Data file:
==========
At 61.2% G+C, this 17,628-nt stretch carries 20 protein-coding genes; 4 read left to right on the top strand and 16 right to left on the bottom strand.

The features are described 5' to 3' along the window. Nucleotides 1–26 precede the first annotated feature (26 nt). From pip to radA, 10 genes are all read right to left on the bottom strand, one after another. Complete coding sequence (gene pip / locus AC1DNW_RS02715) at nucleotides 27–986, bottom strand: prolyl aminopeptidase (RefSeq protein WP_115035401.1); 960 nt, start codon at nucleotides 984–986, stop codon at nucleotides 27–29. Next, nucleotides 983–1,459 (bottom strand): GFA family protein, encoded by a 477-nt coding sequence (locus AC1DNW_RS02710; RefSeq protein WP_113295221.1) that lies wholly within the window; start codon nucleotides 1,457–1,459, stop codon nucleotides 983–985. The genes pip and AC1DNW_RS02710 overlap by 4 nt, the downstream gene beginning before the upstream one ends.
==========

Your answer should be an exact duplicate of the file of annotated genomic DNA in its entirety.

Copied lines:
At 61.2% G+C, this 17,628-nt stretch carries 20 protein-coding genes; 4 read left to right on the top strand and 16 right to left on the bottom strand.

The features are described 5' to 3' along the window. Nucleotides 1–26 precede the first annotated feature (26 nt). From pip to radA, 10 genes are all read right to left on the bottom strand, one after another. Complete coding sequence (gene pip / locus AC1DNW_RS02715) at nucleotides 27–986, bottom strand: prolyl aminopeptidase (RefSeq protein WP_115035401.1); 960 nt, start codon at nucleotides 984–986, stop codon at nucleotides 27–29. Next, nucleotides 983–1,459 (bottom strand): GFA family protein, encoded by a 477-nt coding sequence (locus AC1DNW_RS02710; RefSeq protein WP_113295221.1) that lies wholly within the window; start codon nucleotides 1,457–1,459, stop codon nucleotides 983–985. The genes pip and AC1DNW_RS02710 overlap by 4 nt, the downstream gene beginning before the upstream one ends.